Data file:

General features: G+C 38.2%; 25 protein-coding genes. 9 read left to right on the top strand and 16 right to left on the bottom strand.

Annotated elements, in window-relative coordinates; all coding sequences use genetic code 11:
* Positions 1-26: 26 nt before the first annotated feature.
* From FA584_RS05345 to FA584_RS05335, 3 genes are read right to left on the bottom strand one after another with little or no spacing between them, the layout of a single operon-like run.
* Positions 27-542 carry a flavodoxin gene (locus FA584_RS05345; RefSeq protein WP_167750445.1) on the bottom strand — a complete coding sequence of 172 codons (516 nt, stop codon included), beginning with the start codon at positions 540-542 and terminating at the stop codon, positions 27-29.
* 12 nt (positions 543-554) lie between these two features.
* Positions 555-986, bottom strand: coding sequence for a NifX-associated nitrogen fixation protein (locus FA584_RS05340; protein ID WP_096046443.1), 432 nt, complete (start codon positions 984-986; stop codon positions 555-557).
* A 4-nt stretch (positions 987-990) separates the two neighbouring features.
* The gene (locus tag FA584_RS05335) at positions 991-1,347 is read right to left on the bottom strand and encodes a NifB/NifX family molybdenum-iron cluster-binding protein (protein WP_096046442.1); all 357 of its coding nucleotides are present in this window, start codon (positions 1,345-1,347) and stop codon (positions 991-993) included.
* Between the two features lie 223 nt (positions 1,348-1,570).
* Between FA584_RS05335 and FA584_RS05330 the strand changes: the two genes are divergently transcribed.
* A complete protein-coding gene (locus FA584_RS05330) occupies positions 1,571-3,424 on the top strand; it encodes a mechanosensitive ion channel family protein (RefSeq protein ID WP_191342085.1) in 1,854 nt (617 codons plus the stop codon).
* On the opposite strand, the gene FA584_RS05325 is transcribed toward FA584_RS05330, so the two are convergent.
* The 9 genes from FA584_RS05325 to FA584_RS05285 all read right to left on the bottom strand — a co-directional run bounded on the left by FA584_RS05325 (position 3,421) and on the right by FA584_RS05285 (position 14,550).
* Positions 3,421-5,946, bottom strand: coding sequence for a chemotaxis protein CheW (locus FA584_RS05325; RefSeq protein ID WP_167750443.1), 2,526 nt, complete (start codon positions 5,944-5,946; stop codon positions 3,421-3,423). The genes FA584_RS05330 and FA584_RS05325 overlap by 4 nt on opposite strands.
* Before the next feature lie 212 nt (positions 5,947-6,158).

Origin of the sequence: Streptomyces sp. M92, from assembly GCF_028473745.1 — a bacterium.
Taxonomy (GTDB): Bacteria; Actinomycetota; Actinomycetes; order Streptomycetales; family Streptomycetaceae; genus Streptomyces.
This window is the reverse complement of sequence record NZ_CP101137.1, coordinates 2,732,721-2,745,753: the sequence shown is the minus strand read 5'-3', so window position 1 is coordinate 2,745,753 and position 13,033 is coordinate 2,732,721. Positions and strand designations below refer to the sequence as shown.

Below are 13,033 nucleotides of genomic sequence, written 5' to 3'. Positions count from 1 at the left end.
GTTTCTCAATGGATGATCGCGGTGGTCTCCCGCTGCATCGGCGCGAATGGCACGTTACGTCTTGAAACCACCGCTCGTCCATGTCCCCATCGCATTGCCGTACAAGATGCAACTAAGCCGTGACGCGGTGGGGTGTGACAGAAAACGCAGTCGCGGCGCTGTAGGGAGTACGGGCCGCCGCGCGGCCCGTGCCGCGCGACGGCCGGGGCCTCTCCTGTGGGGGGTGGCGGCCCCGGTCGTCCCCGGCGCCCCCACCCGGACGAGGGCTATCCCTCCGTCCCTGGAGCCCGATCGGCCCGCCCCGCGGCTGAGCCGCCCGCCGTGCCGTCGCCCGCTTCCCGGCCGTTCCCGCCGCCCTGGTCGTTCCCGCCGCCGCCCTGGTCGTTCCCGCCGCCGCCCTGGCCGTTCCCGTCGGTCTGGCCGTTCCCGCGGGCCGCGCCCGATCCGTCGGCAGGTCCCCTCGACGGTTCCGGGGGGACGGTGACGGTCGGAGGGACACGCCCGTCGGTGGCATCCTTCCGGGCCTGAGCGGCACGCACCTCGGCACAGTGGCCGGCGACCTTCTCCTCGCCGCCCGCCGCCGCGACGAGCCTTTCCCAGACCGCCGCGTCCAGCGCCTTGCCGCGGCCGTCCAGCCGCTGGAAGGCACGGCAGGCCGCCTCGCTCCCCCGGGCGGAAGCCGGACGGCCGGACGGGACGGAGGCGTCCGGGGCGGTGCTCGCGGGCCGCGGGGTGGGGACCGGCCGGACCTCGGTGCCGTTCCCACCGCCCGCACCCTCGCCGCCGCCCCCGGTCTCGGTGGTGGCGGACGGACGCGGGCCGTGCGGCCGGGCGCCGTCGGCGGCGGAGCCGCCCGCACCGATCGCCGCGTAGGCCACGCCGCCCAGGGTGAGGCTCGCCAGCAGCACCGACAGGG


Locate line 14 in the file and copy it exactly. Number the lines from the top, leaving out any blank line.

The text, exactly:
* The 9 genes from FA584_RS05325 to FA584_RS05285 all read right to left on the bottom strand — a co-directional run bounded on the left by FA584_RS05325 (position 3,421) and on the right by FA584_RS05285 (position 14,550).